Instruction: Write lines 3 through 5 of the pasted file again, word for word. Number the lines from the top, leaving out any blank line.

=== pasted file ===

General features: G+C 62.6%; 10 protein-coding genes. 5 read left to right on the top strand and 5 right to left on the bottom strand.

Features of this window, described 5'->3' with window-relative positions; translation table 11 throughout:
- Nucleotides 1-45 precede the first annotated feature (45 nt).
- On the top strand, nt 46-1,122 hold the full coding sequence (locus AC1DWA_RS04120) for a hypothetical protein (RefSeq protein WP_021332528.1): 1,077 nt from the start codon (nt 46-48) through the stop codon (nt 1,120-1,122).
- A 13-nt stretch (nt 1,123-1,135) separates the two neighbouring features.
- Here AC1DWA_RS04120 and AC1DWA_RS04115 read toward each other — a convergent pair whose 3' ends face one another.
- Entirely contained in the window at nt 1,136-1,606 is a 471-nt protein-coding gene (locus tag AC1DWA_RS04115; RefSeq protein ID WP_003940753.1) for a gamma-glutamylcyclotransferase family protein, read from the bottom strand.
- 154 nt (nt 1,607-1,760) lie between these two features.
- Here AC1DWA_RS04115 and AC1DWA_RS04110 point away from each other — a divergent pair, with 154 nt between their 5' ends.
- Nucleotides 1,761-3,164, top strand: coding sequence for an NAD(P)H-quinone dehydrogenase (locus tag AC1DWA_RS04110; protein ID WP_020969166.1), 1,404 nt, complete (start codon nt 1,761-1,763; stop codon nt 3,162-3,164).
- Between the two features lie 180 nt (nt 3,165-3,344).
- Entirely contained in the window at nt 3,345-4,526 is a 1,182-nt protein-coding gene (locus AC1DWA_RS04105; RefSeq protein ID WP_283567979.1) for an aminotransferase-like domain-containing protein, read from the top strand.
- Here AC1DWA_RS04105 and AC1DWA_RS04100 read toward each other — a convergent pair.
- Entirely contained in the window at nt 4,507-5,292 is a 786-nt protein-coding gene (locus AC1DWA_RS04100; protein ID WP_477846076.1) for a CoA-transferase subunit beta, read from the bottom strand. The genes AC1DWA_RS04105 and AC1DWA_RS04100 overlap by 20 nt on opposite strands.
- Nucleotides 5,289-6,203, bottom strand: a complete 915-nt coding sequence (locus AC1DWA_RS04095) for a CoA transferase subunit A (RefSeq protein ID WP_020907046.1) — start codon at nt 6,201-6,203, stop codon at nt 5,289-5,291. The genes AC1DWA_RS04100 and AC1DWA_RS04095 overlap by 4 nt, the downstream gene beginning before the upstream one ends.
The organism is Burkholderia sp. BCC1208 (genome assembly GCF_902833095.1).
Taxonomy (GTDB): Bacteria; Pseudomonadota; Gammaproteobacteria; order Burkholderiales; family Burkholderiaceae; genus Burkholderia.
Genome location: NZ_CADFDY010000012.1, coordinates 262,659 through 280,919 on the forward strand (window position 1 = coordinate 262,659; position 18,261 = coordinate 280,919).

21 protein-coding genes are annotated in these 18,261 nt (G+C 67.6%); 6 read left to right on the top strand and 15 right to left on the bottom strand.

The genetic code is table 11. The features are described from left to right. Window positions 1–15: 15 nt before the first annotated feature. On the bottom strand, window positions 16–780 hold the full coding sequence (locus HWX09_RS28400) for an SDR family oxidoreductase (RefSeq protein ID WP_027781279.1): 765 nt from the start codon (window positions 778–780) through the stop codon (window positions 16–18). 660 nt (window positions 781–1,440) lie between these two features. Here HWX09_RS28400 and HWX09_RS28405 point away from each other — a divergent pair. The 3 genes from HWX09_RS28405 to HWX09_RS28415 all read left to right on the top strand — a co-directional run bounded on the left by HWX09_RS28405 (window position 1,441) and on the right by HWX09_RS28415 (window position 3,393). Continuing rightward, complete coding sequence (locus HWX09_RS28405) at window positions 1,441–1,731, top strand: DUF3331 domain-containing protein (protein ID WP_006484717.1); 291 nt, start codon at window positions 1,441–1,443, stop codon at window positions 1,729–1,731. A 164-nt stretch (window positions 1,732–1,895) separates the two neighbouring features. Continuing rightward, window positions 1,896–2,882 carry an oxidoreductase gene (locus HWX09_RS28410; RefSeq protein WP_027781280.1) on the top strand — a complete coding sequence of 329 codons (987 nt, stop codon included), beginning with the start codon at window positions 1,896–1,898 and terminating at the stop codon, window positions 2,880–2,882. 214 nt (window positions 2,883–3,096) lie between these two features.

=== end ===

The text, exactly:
- Nucleotides 1-45 precede the first annotated feature (45 nt).
- On the top strand, nt 46-1,122 hold the full coding sequence (locus AC1DWA_RS04120) for a hypothetical protein (RefSeq protein WP_021332528.1): 1,077 nt from the start codon (nt 46-48) through the stop codon (nt 1,120-1,122).
- A 13-nt stretch (nt 1,123-1,135) separates the two neighbouring features.